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Earlier this month, the NLRB reversed recent decisions and ruled that employee protests or complaints voiced in a group meeting would no longer be presumed to be attempts to initiate group action and protected as concerted activity under the NLRA.
The board ruled that a fact-based inquiry must first consider all evidence, rather than presuming NLRA protection.
In 2014, the NLRB found that freelance FedEx Home Delivery drivers were employees covered by the National Labor Relations Act. That decision focused on the workers' economic dependency on companies while downplaying considerations of their entrepreneurial opportunities.
In the Board's SuperShuttle DFW, Inc. decision last week, they rolled back the economic dependency analysis in FedEx and found that shuttle-van-driver franchisees were not employees per the NLRA.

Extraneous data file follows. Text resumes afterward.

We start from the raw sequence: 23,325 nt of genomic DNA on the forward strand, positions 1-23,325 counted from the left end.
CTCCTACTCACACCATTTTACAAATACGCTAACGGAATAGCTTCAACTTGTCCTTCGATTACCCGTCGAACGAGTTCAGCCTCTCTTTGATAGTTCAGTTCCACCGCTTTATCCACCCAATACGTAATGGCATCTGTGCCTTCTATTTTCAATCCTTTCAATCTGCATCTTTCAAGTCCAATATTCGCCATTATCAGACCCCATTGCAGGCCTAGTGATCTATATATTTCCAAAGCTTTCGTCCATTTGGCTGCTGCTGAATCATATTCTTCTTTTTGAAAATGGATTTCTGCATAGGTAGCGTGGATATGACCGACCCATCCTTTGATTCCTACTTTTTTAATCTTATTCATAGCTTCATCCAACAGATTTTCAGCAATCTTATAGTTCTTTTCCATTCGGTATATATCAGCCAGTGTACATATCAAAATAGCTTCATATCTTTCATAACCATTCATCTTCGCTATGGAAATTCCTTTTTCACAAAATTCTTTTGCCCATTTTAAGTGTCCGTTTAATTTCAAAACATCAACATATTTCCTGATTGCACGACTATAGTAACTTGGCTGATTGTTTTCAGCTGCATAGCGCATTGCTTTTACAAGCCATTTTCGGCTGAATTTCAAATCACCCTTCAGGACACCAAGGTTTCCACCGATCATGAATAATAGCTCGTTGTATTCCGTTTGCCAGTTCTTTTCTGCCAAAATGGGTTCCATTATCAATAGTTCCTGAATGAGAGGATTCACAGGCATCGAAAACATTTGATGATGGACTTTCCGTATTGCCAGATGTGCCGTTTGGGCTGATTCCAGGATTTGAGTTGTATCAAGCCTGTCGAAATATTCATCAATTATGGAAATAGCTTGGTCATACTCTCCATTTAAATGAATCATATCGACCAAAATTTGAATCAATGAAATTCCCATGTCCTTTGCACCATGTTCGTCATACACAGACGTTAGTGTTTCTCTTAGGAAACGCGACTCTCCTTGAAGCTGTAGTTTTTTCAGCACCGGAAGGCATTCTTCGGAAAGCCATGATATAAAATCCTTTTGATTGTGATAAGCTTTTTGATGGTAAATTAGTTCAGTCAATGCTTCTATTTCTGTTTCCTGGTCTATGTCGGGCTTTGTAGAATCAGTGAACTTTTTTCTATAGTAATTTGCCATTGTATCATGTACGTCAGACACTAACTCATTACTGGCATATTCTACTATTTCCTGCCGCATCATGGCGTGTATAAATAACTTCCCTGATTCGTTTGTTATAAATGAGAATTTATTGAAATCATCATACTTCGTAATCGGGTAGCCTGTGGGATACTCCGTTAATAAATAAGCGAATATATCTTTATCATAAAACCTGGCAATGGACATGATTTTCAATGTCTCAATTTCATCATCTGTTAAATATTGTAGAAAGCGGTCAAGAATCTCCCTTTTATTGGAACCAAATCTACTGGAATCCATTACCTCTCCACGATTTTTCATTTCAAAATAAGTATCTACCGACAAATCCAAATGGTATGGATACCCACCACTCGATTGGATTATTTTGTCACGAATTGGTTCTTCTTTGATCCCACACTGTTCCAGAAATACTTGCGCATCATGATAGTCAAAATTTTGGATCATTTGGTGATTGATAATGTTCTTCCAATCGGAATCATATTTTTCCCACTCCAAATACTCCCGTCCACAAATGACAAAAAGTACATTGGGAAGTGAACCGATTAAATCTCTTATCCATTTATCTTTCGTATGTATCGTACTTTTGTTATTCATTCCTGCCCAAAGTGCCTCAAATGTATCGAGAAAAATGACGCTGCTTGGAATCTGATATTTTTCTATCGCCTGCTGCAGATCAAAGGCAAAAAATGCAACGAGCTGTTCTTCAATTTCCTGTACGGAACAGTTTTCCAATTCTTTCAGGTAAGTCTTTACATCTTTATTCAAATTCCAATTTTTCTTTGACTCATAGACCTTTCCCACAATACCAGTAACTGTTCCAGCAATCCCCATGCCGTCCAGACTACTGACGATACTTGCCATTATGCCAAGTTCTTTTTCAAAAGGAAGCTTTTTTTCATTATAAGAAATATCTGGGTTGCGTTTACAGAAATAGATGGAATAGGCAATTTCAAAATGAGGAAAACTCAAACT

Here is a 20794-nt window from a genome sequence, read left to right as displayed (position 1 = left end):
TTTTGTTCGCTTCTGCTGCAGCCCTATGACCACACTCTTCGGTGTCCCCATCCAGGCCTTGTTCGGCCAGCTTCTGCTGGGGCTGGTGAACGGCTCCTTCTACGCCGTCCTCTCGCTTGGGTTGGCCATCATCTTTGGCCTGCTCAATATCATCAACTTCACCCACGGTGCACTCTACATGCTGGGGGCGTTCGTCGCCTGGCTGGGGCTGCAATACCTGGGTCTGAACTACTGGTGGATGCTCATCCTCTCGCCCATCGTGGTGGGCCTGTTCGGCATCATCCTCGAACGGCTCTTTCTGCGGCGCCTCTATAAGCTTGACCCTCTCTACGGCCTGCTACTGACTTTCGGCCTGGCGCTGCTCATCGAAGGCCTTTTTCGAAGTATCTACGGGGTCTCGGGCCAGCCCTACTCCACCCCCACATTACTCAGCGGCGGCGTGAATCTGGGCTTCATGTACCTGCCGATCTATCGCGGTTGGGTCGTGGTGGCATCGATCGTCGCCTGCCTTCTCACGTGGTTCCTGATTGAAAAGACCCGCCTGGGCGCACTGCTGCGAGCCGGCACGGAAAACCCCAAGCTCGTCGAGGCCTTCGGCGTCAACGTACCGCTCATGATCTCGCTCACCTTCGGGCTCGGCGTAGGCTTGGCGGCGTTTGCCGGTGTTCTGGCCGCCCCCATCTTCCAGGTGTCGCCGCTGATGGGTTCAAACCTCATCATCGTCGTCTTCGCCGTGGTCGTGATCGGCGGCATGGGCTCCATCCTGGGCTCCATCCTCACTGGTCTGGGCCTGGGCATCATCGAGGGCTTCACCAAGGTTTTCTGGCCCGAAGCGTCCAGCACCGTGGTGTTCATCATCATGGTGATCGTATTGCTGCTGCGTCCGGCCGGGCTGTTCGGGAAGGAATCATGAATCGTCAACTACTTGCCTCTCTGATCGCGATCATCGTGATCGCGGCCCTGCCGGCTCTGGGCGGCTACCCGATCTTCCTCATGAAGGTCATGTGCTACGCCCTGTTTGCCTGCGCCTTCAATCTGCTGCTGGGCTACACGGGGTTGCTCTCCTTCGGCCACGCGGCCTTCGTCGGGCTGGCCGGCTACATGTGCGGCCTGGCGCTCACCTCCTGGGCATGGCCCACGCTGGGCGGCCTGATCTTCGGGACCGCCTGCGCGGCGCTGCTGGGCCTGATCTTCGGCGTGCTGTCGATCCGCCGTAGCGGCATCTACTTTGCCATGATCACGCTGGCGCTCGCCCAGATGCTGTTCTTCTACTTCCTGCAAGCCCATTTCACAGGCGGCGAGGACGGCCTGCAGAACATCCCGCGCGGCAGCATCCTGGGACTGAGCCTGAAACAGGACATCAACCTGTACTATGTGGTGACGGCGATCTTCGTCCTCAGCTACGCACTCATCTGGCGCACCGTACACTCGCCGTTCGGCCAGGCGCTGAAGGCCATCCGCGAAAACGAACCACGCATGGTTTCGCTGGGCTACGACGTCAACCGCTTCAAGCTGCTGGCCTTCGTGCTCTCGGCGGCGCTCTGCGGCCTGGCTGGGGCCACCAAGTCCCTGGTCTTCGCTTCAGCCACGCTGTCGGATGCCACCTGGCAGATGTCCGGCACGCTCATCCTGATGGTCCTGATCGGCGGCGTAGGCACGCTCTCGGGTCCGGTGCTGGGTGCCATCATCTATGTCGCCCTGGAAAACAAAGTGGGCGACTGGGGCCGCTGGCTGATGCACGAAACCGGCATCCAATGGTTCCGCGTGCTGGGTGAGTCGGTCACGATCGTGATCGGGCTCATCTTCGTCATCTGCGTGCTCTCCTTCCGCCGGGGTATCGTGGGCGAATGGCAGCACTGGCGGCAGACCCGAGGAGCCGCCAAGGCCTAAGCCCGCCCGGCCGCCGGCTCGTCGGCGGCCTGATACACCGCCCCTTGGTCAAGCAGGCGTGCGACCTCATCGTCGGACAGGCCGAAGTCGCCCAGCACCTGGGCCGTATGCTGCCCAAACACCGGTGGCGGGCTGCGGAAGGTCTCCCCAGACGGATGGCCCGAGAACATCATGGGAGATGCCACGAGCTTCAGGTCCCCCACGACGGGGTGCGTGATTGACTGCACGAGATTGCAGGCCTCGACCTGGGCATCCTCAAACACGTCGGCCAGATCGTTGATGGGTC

A recent decision interpreting the Federal Arbitration Act (FAA) broadly should favor employers in the enforcement of arbitration agreements. A dental equipment distributor's relationship with the manufacturer soured.
They sued the distributor for antitrust violations and tried to arbitrate. The distributor objected to arbitration, claiming the their agreement barred arbitration because the manufacturer sought injunctive relief.
In December 2017, Chief Justice Jon Roberts asked a working group of judges and judiciary officials to examine the effectiveness of the federal judiciary’s workplace conduct policies.
Although the group found that inappropriate conduct is not widespread, more than "a few isolated instances” of misconduct warranted recommendations for further action like:
- revising the codes of conduct for judges and employees
- streamlining processes for identifying and correcting misconduct, and
- expanding training programs to prevent inappropriate behavior.